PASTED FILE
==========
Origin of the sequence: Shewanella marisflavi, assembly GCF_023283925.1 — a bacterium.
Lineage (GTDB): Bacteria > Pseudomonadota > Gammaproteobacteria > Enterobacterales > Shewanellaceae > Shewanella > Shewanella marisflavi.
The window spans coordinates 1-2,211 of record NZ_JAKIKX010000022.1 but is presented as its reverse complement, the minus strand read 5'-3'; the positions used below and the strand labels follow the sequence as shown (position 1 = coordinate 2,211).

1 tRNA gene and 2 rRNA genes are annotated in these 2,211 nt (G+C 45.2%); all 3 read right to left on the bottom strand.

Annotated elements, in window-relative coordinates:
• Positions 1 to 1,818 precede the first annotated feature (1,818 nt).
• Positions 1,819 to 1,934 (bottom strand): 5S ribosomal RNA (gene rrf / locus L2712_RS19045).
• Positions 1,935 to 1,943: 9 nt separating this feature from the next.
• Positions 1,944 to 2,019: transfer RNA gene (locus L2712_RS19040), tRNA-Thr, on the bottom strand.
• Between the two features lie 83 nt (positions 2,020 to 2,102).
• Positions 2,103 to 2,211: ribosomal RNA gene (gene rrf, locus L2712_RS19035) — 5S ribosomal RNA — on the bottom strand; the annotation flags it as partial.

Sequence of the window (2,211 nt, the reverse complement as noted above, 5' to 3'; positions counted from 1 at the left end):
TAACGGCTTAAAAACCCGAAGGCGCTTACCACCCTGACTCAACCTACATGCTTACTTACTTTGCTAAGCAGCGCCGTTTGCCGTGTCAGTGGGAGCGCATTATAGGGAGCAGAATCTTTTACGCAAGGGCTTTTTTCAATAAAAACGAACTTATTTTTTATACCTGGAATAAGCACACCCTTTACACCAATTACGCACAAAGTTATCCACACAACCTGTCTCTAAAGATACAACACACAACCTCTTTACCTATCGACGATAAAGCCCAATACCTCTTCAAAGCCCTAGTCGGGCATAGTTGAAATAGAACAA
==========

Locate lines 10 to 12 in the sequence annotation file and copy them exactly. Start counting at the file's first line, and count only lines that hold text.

• Between the two features lie 83 nt (positions 2,020 to 2,102).
• Positions 2,103 to 2,211: ribosomal RNA gene (gene rrf, locus L2712_RS19035) — 5S ribosomal RNA — on the bottom strand; the annotation flags it as partial.

Sequence of the window (2,211 nt, the reverse complement as noted above, 5' to 3'; positions counted from 1 at the left end):